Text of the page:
The album begins with a three-minute Obertura (Overture). This has a nice melody that builds from piano introduction to a synth orchestral arrangement of the pomp variety. Unfortunately the melody is a bit wasted as the track just fades out, instead of building to a climax.

Into the album proper then and the energetic Joroprog is a great opener and my favourite track. As in most of what is follow, it's nowhere near heavy enough to qualify for Prog-metal. Mejicano doesn't ride the crunchwagon. His guitar being used more for background rhythm than being the main attraction. However this track really does show the quality of songwriting that the band has produced - the listener is switched between two musical themes; there's some clever interplay between guitar and keyboards in the solo department; there's a nice atmospheric midsection and most importantly the instruments (including some traditional south American ones) are varied throughout, giving an ever changing sound to the band.

Duque's delivery is great. I just love the way the Spanish roll certain words off the tongue. On the very high notes his voice is a bit strained but thankfully he doesn't go in that direction too often - sticking to a level where the warmth and energy of his voice shines through.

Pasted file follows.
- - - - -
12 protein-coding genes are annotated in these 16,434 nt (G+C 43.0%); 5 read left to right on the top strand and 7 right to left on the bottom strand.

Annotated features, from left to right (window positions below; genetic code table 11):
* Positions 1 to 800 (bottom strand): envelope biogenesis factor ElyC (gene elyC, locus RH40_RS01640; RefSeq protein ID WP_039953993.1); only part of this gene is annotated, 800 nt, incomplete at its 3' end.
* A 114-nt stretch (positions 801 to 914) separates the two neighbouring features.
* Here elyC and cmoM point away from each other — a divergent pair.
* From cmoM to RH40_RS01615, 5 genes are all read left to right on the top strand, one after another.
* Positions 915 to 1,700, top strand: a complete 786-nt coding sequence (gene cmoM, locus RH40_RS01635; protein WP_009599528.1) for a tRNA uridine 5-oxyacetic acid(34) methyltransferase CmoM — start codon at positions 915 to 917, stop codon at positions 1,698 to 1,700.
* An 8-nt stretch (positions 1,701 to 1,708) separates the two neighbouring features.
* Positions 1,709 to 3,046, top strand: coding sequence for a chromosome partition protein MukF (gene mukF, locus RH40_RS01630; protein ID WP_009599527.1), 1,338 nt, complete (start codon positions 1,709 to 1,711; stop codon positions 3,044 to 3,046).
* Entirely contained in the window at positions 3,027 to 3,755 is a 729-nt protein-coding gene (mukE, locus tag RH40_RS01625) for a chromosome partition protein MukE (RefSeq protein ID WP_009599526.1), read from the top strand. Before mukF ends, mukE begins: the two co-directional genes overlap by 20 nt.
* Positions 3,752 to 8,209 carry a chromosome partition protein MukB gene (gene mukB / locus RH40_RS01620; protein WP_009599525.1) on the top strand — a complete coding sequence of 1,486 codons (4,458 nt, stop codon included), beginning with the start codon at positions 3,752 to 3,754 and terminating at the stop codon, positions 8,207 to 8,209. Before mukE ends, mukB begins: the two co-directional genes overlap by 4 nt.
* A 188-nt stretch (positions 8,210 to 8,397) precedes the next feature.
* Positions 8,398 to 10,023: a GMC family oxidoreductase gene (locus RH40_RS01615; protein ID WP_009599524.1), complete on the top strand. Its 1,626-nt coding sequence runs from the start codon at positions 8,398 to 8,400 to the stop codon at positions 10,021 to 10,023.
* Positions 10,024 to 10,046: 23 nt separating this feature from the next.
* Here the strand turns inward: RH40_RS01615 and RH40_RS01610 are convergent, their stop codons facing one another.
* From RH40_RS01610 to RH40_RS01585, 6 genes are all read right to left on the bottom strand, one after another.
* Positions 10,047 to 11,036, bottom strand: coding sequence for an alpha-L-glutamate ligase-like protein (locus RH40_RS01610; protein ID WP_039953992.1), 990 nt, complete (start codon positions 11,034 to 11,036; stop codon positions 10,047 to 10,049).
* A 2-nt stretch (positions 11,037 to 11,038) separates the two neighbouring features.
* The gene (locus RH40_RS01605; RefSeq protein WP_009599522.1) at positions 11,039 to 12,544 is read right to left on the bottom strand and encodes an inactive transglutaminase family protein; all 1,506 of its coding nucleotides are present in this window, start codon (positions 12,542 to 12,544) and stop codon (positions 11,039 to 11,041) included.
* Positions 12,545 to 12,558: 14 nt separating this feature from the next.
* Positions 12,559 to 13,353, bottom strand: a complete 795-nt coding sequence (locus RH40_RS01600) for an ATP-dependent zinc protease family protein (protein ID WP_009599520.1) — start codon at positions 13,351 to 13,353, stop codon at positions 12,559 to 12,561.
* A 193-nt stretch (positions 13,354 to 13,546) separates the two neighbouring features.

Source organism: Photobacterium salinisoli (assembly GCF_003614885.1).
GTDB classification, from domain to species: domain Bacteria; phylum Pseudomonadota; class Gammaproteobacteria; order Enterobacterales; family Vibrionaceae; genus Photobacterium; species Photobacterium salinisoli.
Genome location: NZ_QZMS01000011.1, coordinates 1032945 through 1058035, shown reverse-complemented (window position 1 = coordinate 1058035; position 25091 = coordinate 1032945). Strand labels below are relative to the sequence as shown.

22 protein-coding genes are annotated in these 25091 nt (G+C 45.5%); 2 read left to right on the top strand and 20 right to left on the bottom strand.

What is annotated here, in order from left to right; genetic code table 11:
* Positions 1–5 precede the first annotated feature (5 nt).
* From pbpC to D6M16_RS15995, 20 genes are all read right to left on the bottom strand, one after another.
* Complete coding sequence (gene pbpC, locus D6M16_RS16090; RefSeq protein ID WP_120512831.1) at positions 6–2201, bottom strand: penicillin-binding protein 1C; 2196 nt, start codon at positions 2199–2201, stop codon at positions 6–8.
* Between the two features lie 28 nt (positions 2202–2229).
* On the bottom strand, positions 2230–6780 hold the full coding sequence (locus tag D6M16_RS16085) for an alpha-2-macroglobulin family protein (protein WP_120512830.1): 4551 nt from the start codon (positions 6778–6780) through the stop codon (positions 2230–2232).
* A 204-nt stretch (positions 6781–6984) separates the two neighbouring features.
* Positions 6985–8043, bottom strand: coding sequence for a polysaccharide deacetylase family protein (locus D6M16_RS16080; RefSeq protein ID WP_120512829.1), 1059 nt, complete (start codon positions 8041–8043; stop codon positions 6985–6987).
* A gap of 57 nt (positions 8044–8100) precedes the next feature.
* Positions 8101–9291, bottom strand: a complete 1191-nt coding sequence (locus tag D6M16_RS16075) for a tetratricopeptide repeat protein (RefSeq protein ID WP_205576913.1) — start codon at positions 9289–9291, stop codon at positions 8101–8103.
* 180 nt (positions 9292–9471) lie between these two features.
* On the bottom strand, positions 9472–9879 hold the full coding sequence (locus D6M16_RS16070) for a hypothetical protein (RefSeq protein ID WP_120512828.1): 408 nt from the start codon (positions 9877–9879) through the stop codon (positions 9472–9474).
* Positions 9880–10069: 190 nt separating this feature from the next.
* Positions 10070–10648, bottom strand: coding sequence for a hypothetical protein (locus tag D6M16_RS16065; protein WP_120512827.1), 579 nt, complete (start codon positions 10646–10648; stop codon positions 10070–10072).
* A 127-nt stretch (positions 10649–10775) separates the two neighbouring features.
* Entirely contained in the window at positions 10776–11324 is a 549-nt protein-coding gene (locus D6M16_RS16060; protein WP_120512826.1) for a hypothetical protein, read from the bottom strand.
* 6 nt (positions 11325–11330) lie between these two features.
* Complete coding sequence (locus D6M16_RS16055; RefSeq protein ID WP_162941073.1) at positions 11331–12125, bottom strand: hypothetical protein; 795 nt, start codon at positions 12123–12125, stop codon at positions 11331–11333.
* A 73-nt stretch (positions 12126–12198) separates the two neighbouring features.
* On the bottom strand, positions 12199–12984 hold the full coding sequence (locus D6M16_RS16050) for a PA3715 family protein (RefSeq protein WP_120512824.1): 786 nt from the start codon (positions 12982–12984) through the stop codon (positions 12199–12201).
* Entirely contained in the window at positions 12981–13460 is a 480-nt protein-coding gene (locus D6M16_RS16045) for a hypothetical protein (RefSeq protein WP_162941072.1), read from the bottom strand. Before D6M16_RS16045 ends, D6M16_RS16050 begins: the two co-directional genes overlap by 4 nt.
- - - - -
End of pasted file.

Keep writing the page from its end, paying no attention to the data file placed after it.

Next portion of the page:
Nada (Nothing) is another favourite. Duque croons delicately over a slightly dark, programmed backing. Then a third of the way in, enters the full band and a captivating guitar solo, before Duque refrains the opening hook, but at a more urgent pace.

The one track I can't stand on the album is Sombras, mainly because I just can't get away from the thought that it sounds like something out of the Eurovision Song Contest. The phrasing, heavy use of the synths and the general corny vibe to it, just reeks of the sort of thing that some eastern European country would get 'Nil points' for.

RM and Fria (cold) is a pair of very different instrumentals. The first is Mejicano's showcase, a delicate finger-picked acoustic guitar number. The second is Paz's chance to shine and since he's the primary writer then it's quite a bit longer. It opens with a dirty, 60's organ lead before the rest of the guys join in to recall burn it up with some roller coaster, whirlwind pairing. Again the interplay between guitars and keys is great as is the development of a couple of nice melodic themes.